Sunday, April 14, 2013

TV: The Sewer Rises

The MPAA, Motion Picture Association of America, is an antiquated rating system for films that only makes news when the latest stooge is put in charge (currently Chris Dodd) or, as is more often the case, when its ludicrous ratings system results in controversy.  The biggest controversy is violence.  You can argue this is in part because the MPAA goes overboard with regards to two people interacting without guns.


Interaction?  Joey Lauren Adams and Carmen Llwelyn are kissing while standing up in a club in the Chasing Amy trailer.  The two women are not in bed, they are not disrobed.  But the MPAA refused to allow the 1997 film's trailer to be shown to G or PG or PG-13 audiences because of that kiss.

Did we just say PG-13?  If ever there was proof of the problems with the rating system it is with PG-13.  Following the violence in Gremlins and Indiana Jones and the Temple of Doom, among others, parents complained loudly about the rating systems and the PG-13 rating was created.  This was created in response to complaints regarding violence yet the films immediately slapped with it were films like The Flamingo Kid and The Woman in Red that aren't violent.

We are seeing something similar take place in the 2012 - 2013 TV season.  Partners was a hilarious sitcom on CBS.  But CBS took the axe to the show immediately upon viewing a yet-to-air episode.  As we reported in December, that episode was "My Best Friend's Wedding Ring" and CBS refused to air it.  We explained there was no same-sex wedding in the episode, but the issue was discussed.

That was too much for CBS.  Upon viewing that episode, the show was immediately cancelled and pulled.  This is outrageous when you consider CBS to be the home to Maude, All In The Family and more. It's even more outrages since this is 2013.

In fairness to CBS, it was 2012 when they made the decision.  And apparently, they felt their own homophobia still reigned across the country.  No, it didn't.  As surveys demonstrate marriage equality has wide support.  But how very telling that CBS was willing to kill Partners because, in the words of of one CBS v.p., "We were afraid we were going to get caught on the wrong side of a heated public debate."  That was a concern.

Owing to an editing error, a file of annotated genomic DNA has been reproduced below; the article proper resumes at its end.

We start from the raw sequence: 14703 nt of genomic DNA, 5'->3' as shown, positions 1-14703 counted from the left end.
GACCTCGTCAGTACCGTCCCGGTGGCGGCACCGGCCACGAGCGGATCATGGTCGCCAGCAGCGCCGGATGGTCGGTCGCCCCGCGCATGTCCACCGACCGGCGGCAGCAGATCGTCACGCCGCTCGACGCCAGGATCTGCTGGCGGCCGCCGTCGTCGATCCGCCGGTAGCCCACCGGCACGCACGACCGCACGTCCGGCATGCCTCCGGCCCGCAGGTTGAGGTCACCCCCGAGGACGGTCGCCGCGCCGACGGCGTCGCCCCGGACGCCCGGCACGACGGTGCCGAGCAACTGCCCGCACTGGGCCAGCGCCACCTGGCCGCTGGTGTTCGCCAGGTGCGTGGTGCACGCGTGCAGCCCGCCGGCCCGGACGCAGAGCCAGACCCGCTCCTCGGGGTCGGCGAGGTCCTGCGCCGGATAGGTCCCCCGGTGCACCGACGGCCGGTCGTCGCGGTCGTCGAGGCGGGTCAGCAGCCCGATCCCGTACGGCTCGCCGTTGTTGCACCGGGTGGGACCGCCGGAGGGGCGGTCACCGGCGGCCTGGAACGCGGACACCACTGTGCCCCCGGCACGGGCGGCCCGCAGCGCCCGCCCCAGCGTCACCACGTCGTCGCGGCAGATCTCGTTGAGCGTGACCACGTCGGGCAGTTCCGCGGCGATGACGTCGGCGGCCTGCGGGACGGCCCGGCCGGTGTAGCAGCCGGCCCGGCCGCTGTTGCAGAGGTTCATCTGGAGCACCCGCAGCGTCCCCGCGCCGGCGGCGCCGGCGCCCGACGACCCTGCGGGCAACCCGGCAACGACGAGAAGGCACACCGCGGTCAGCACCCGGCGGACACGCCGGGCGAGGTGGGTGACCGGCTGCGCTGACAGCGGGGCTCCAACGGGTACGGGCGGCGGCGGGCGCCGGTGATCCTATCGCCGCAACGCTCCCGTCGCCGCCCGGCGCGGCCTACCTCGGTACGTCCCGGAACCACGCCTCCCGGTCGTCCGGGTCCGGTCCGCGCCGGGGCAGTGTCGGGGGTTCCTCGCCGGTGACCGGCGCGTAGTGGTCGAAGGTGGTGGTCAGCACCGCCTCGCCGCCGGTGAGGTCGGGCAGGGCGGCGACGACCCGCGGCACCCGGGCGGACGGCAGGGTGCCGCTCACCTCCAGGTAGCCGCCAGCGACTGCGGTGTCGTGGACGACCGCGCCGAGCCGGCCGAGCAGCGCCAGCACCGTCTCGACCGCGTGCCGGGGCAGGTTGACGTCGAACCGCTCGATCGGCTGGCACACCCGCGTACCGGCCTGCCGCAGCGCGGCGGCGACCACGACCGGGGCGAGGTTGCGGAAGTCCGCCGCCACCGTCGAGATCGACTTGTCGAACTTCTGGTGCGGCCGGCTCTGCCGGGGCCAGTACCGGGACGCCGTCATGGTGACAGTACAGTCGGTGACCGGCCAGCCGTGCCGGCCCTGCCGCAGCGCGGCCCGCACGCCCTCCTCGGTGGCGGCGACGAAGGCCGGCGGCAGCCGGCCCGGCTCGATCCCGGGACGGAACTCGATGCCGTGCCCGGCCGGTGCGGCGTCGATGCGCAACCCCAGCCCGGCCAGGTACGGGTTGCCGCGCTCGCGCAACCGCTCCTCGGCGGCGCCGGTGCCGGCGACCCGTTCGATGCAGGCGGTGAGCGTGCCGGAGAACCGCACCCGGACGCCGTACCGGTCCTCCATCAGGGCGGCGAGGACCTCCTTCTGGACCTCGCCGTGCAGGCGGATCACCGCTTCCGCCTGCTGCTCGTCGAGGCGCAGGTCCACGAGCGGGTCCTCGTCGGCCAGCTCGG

And yet there's no concern at all over NBC's Hannibal.

It's just like the MPAA.

Hannibal is NBC's latest Thursday night hour long trauma.  It revolves around Dr. Hannibal Lecter, a character created in the novel Red Dragon by Thomas Harris.  Red Dragon has sold well over the years and is considered very popular; however, it was Harris' sequel, The Silence of the Lambs, which became a monster of trash fiction and paperback sales.  Efforts to turn the page-turner into a film were stymied by the script which was dark and morose leading participants such as would-be Hannibal Gene Hackman,  and would-be Clarice Starling's Michelle Pfeiffer and Meg Ryan to walk while the film was in development. Ted Tally finally cracked it.

In his Academy Award winning screenplay, Tally found ways to emphasize Starling and her odyssey which enhanced the overall journey and also added to the mystery of Hannibal the Cannibal.  Tally also found a wonderful rhythm for the scenes (that was falsely credited to director Jonathan Demme -- it was Tally and it's in the shooting script).  To get rid of a ton of exposition and keep the pace moving, Tally would end a scene early allowing the next scene to be the response.  The mechanics allowed the inherent homophobia of the project to be ignored resulting in huge box office, Anthony Hopkins winning a Best Actor Academy Award and Jodie Foster picking up a second Academy Award for the film despite the universal ridicule of  the very bad accent she utilized for the role.